(Updates to clarify subscription options in second paragraph.)
Upstart lidar maker Luminar, with one of the most sophisticated laser sensors for self-driving cars, is expanding beyond hardware with the addition of much-needed commercial software and a computing system that makes its technology plug-and-play capable for autonomous vehicle developers. And to get into more test fleets, the company is trying a novel subscription service that lets partners lease the system as Luminar scales up for mass-market lidar production.
Dubbed “Hydra,” Luminar showed off the new system at CES in Las Vegas this week, combining its lidar sensor, software that’s updated over the air and a computer system using NVIDIA’s Xavier chip. Subscription prices for the Iris lidar range from $500 to $1000 per month, depending on the level of automated driving capability a company is trying to develop, CEO and founder Austin Russell tells Forbes. Subscription pricing for the full Hydra system depends on the number of sensors per vehicle and application, from semi-automated highway use or trucking up to fully driverless urban operation.
Cost, durability, imaging range and data quality have been key issues for lidar since Velodyne began selling the first spinning lidars for self-driving vehicles in the early 2000s, initially charging up to $70,000 each for its top-end models. Prices have dropped dramatically since then–Velodyne showed off a $100 unit this week at CES–with dozens of companies touting major advances and new approaches. Yet most lidar units still cost thousands of dollars each, owing to low production volumes, and require special software to integrate into a robotic vehicle’s sensor array that includes multiple cameras and radar.
“Continuous support, hand-in-hand development in close interactions with a customer are key because, at the end of the day it takes a lot more than just throwing a sensor over the wall,” Russell said, during a drive around Las Vegas this week to demonstrate Hydra’s capability.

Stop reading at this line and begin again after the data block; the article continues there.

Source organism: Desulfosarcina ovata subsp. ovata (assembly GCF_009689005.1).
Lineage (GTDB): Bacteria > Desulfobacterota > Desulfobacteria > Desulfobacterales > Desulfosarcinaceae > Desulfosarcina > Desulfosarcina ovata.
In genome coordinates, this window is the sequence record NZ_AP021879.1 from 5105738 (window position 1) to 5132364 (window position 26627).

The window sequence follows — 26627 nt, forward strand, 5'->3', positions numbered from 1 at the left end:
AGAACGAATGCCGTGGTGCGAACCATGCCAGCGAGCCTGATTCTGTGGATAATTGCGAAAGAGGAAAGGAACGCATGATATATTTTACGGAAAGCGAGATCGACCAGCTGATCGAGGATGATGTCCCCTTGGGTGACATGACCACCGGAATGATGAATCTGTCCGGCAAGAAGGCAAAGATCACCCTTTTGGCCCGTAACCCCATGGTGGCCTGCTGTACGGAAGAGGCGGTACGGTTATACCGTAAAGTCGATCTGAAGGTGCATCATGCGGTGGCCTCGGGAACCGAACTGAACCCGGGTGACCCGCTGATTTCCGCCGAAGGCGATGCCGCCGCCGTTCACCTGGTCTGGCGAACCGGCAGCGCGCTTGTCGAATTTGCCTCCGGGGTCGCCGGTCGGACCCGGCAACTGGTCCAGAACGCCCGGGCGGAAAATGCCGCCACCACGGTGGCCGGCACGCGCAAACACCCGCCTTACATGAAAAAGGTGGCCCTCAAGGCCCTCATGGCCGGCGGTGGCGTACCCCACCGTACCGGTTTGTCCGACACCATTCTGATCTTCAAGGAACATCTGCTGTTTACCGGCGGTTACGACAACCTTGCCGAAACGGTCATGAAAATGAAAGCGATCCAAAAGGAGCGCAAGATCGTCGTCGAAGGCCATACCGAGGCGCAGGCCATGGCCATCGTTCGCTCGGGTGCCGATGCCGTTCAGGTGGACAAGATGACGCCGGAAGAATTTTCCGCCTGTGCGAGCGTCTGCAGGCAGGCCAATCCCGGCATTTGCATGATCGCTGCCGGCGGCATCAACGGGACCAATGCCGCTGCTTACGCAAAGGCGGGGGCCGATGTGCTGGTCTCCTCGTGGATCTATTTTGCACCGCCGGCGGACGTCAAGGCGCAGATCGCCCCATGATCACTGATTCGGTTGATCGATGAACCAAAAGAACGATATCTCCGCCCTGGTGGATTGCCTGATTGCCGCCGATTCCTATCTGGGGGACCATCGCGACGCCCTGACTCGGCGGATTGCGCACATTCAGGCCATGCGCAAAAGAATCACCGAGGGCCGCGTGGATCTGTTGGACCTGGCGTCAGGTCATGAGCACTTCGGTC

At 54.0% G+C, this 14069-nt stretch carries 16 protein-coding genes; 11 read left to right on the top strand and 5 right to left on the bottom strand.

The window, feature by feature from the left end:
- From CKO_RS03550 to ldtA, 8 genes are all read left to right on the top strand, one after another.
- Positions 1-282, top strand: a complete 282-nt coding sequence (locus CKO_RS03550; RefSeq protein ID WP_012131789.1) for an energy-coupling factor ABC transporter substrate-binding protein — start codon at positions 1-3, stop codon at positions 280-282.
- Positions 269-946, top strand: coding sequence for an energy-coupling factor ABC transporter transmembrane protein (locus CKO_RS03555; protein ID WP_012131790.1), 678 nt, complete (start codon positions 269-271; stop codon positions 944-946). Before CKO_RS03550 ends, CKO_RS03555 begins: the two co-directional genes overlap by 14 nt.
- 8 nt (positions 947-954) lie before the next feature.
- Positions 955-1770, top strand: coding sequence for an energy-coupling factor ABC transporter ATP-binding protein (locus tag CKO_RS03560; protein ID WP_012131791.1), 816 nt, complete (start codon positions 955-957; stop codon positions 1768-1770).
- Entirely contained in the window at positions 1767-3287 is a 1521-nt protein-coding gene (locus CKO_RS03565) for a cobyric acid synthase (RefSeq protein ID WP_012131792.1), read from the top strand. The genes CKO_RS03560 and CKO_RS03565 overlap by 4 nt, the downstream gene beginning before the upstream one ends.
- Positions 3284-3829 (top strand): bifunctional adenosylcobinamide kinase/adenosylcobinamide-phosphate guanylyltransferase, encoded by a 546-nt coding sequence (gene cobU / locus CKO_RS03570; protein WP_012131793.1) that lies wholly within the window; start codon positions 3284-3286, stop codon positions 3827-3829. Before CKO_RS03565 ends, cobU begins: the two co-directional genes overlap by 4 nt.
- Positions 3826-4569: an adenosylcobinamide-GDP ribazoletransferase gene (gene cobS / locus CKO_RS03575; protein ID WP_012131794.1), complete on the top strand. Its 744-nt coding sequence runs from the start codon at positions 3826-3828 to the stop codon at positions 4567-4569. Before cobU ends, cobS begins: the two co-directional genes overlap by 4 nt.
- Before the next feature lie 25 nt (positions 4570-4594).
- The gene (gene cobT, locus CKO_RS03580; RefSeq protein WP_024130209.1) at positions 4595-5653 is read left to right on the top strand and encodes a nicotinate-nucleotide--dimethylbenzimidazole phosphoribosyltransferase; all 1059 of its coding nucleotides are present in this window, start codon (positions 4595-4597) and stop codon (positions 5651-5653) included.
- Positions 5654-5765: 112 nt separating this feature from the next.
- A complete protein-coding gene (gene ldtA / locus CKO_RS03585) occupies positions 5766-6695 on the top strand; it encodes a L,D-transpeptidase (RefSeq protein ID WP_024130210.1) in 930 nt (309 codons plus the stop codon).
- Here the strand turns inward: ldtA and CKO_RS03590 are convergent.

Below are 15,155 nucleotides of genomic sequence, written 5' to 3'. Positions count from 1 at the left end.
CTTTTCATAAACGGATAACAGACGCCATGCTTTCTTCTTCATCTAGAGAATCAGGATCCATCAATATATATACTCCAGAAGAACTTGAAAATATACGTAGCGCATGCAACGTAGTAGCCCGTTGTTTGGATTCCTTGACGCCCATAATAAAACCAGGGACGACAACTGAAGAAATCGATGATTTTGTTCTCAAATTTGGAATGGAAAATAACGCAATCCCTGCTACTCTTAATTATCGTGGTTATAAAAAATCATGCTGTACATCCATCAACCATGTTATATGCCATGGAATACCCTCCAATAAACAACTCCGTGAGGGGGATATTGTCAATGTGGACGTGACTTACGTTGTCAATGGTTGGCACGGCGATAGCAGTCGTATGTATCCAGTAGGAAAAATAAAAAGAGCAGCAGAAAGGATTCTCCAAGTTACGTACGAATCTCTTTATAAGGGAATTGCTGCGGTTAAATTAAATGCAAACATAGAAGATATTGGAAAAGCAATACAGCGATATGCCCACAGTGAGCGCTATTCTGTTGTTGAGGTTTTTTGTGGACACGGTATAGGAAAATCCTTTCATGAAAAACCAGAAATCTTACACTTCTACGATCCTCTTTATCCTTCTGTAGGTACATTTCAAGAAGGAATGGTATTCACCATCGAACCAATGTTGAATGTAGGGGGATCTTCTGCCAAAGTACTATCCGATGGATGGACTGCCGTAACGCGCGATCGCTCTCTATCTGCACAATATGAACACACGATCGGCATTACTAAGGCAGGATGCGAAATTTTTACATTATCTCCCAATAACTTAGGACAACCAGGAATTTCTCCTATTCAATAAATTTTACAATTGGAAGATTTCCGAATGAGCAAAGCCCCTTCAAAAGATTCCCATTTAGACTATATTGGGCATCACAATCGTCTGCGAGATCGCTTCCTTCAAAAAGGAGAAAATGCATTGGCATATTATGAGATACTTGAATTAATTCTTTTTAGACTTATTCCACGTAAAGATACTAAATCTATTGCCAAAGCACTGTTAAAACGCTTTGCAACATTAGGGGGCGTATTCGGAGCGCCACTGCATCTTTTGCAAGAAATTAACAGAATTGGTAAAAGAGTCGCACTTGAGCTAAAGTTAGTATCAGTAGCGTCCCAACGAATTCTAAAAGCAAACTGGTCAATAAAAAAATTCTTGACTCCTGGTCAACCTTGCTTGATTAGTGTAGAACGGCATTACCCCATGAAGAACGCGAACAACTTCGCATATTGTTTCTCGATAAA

Hooked up to a Mercedes-Benz van, Luminar’s Hydra system instantly tracks, measures and classifies vehicles, lane lines, road features and other objects up to 250 meters away in real-time, rendering all that information in ghostly, multicolored point cloud images displayed on a big flat-panel screen inside the van.
“One more thing that is actually very new and extremely interesting is the ability to do velocity measurements,” says Christoph Schroder, the former Daimler/Mercedes engineer Luminar hired last July to run its software team. “Usually, light sensors like ours are not capable of measuring radial or 2D velocity. But the way how we control the sensor and how we understand the details inside allows us to actually measure not only frame by frame but also on a point level.” As he says this, the display shows the speed of a Cadillac SUV passing on the right-hand side.
At just 24 Russell, a Forbes 30 Under 30 alum, is an optics prodigy who’s been moving fast to take on more established lidar players including Velodyne to become a premier supplier and tech partner to makers of self-driving vehicles. The startup has raised about $250 million, including a $100 million round announced in July. Companies including Toyota, Audi, Volvo and Volkswagen are already using Luminar lidar sensors in prototype vehicles and many more soon will be doing so, Russell says.
“We’ve expanded our customer base very significantly from four pilot companies that we were working with just 18 months ago to now over 40 companies that we’re engaged with, including 12 of the top 15 OEMs,” he says, declining to identify those companies.
By 2022, Luminar needs to be ready to supply sensors and software to automakers that plan to begin offering Level 4-capable autonomous driving on the highway, in which the vehicle can drive without human input from one exit to the next, and enhanced ADAS, or Advanced Driver-Assist Systems, to automate vehicle safety.
“This is some pretty serious stuff as relates to consumer vehicles off the bat because those are the things that are going to be driving the volumes,” Russell says. While there was a great deal of enthusiasm for how quickly fully driverless vehicles such as robotaxis could come to market, he thinks near-term opportunities are for autonomy are in simpler, more constrained environments such as highways.
“The robotaxi problem, even with the best sensors, it’s like a decade-long problem. I think that’s where a lot of people really underestimated how difficult it is, and overestimated the timelines dramatically.”